Hitting the news last week was a story about an employee who outsourced his own job to China, at 20% of his wage, so that he could watch cat videos all day while getting paid.
According to The Next Web, “Bob” was paid several hundred thousand dollars a year across multiple employers, and outsourced the lot to China for $50,000 a year. His typical work-day was something like this:
- 9:00 a.m. – Arrive and surf Reddit for a couple of hours. Watch cat videos.
- 11:30 a.m. – Take lunch.
- 1:00 p.m. – Ebay time.
- 2:00 – ish p.m Facebook updates – LinkedIn.
- 4:30 p.m. – End of day update e-mail to management.
- 5:00 p.m. – Go home.
Verizon, the company who ultimately discovered what was happening (not the employer) said on their blog: “Investigators had the opportunity to read through his performance reviews while working alongside HR. For the last several years in a row he received excellent remarks. His code was clean, well written, and submitted in a timely fashion. Quarter after quarter, his performance review noted him as the best developer in the building.”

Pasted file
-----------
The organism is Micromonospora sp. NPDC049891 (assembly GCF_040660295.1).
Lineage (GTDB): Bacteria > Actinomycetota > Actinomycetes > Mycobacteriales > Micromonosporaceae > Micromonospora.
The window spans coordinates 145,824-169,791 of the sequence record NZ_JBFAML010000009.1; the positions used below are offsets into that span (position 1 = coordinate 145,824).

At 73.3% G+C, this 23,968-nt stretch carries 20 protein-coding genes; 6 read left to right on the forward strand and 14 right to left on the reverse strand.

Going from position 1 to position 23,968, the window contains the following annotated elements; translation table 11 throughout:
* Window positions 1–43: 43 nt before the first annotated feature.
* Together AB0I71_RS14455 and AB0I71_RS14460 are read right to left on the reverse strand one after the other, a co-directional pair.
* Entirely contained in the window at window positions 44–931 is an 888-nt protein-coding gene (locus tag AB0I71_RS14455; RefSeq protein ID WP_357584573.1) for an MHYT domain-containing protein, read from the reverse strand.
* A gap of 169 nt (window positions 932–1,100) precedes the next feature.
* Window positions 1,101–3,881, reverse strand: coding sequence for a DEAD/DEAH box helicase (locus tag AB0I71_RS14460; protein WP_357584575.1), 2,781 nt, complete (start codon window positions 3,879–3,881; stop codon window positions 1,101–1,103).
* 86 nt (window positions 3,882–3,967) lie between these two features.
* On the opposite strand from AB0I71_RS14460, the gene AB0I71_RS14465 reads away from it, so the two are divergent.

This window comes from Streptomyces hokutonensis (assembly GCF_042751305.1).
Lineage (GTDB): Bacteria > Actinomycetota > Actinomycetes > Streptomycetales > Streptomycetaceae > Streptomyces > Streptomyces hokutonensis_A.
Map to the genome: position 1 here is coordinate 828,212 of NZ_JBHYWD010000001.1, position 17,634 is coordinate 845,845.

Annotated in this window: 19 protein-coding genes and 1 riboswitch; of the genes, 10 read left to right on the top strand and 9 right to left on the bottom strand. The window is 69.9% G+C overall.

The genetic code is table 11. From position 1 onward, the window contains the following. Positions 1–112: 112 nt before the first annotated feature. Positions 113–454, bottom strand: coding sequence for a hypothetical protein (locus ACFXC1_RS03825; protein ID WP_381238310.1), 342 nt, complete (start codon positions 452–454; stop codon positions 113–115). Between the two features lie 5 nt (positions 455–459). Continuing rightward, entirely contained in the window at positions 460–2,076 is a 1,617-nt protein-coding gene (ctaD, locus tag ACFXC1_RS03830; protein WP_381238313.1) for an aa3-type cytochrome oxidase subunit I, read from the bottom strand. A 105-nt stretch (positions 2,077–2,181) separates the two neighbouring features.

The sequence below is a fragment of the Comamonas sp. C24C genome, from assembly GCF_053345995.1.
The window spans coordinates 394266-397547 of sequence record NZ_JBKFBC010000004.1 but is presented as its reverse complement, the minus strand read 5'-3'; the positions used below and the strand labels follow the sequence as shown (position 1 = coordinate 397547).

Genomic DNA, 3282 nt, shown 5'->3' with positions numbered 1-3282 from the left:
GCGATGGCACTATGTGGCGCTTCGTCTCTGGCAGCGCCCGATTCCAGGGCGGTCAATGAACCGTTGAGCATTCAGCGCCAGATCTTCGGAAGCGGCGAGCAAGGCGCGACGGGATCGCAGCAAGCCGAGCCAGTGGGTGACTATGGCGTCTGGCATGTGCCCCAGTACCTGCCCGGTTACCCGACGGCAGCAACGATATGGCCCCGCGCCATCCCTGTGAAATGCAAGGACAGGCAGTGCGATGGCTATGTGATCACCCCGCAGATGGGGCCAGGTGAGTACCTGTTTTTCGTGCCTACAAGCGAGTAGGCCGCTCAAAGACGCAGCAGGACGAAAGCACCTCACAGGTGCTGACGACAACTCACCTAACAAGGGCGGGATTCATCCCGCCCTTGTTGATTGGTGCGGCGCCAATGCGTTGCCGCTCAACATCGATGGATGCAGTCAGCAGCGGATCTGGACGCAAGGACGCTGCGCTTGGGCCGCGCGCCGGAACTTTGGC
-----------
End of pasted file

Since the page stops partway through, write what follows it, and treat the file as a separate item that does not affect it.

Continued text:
What’s surprising is not that this is possible (though Tim Ferris, author of the best-seller the 4 Hour Work Week should get in contact for a case study), or that someone would try it. It’s certainly not surprising that Bob was fired. What’s surprising to me is that “Bob” got away with it for a long time, and may never have been detected had he set up his VPN properly to make it look like the connection was coming from his home (and, as a telecommuter, actually watched his cat videos from home, rather than come into the office).
I’d love to know if the organisation that Bob worked for is now looking at an “official” outsourcing the role – clearly his tasks were location independent and results based, and Bob’s “results” were the best in the organization at 20% of the cost.
What are your thoughts – is Bob the hero or the villain in this story? And assuming his employment prospects as a developer are dim now, what career should Bob move into?
- Can a VPN log really point to employee slacking? (infoworld.com)
- Outsourcing your own job much more common than first thought (go.theregister.com)
- Curious story of software outsourcing (setandbma.wordpress.com)